“If freedom of speech is taken away, then dumb and silent we may be led, like sheep to the slaughter.”—George Washington
What the police state wants is a silent, compliant, oblivious citizenry.
What the First Amendment affirms is an engaged citizenry that speaks truth to power using whatever peaceful means are available to us.
Speaking one’s truth doesn’t have to be the same for each person, and that truth doesn’t have to be palatable or pleasant or even factual.
We can be loud.
We can be obnoxious.
We can be politically incorrect.
We can be conspiratorial or mean or offensive.
We can be all these things because the First Amendment takes a broad, classically liberal approach to the free speech rights of the citizenry: in a nutshell, the government may not encroach or limit the citizenry’s right to freedom of religion, speech, press, assembly and protest.
This is why the First Amendment is so critical.
It gives the citizenry the right to speak freely, protest peacefully, expose government wrongdoing, and criticize the government without fear of retaliation, arrest or incarceration.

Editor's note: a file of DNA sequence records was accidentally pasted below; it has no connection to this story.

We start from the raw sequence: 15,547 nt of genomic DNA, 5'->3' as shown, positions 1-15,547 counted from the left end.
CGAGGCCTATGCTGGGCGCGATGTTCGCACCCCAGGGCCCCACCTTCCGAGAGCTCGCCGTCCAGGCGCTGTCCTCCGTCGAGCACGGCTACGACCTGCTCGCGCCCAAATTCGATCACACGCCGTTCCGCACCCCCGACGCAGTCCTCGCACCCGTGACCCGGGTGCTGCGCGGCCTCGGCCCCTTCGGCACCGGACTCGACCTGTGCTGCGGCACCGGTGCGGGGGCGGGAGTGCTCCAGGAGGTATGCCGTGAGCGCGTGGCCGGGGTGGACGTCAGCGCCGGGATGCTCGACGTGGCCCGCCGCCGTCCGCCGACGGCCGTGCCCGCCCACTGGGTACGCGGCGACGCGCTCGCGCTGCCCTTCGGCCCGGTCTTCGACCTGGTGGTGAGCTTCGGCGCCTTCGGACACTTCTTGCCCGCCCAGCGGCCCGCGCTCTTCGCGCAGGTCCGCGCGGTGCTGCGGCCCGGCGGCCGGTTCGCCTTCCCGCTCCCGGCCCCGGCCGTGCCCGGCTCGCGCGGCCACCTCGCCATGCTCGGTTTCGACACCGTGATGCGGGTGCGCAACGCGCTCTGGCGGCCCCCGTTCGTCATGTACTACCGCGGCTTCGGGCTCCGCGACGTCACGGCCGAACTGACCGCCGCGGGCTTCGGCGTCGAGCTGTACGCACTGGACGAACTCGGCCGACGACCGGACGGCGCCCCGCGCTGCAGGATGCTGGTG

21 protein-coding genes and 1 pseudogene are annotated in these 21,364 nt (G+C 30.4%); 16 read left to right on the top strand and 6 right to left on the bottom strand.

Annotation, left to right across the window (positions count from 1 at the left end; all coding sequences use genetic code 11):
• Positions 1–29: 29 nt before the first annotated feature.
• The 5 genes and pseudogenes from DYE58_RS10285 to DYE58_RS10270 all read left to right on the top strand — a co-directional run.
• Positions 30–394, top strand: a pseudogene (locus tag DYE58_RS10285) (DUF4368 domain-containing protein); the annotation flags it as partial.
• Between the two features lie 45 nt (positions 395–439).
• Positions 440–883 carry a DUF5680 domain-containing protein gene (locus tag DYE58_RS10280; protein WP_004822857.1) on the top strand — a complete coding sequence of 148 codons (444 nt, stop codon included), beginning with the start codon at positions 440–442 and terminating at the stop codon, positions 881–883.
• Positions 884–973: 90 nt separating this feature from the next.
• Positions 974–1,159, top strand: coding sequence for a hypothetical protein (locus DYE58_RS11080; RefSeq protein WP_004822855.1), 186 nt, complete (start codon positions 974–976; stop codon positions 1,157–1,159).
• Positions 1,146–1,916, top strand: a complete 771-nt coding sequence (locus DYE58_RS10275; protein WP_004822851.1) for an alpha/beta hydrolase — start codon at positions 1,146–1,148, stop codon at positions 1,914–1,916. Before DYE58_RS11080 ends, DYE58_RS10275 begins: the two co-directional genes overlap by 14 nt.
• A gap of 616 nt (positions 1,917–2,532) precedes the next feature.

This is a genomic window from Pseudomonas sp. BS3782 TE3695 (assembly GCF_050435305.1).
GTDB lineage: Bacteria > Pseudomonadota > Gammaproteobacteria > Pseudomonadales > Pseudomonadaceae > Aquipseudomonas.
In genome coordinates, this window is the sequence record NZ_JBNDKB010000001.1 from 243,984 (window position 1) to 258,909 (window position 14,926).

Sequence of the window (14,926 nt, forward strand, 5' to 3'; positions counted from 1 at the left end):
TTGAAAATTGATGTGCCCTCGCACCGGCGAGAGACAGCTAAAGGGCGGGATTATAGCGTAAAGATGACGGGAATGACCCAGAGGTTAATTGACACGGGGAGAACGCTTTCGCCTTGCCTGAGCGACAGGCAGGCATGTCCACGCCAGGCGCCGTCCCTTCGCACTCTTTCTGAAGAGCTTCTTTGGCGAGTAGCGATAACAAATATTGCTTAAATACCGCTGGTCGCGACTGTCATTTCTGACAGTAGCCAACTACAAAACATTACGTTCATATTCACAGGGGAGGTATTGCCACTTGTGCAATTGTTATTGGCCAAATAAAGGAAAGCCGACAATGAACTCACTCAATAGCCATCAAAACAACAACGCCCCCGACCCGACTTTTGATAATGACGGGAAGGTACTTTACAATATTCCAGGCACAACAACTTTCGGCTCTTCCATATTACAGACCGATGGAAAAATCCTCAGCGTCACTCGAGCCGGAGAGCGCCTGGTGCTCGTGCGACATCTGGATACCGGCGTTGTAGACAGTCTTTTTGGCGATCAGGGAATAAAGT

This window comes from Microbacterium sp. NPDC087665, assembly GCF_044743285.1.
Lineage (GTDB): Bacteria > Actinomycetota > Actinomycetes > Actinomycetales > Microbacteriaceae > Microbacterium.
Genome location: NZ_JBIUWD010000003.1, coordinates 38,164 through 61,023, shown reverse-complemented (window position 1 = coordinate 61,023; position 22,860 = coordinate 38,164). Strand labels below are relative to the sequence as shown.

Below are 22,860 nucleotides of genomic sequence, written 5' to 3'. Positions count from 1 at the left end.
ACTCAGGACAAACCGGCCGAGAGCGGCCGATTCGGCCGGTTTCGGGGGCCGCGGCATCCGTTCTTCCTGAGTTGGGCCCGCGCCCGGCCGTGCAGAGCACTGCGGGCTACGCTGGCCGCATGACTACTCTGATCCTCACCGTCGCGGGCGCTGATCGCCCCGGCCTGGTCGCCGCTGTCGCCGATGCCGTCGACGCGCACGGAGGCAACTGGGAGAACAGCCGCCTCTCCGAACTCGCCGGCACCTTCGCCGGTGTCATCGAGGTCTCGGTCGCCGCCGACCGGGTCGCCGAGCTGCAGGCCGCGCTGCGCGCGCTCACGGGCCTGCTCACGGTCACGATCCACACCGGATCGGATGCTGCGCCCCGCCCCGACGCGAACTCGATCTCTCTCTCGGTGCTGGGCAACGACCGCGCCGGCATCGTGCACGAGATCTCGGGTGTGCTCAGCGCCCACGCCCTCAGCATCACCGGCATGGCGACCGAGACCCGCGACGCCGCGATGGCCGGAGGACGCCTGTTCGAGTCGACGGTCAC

Nowhere in the First Amendment does it permit the government to limit speech in order to avoid causing offense, hurting someone’s feelings, safeguarding government secrets, protecting government officials, discouraging bullying, penalizing hateful ideas and actions, eliminating terrorism, combatting prejudice and intolerance, and the like.
When expressive activity crosses the line into violence, free speech protections end.
However, barring actual violence or true threats of violence, there is a vast difference between speech that is socially unpopular and speech that is illegal, and it’s an important distinction that depends on our commitment to safeguarding a robust First Amendment.
Increasingly, however, the courts and the government are doing away with that critical distinction, adopting the mindset that speech is only permissible if it does not offend, irritate, annoy, threaten someone’s peace of mind, or challenge the government’s stranglehold on power.
Take the case of Counterman v. Colorado which is before the U.S. Supreme Court.
Under the pretext of clamping down on online stalking, Colorado wants the power to be able to treat expressive activities on social media as threats without having to prove that the messages are both reasonably understood as threatening an illegal act and intended by the speaker as a threat.
Read More: Whitehead: Don’t Let The Government Criminalize Free Speech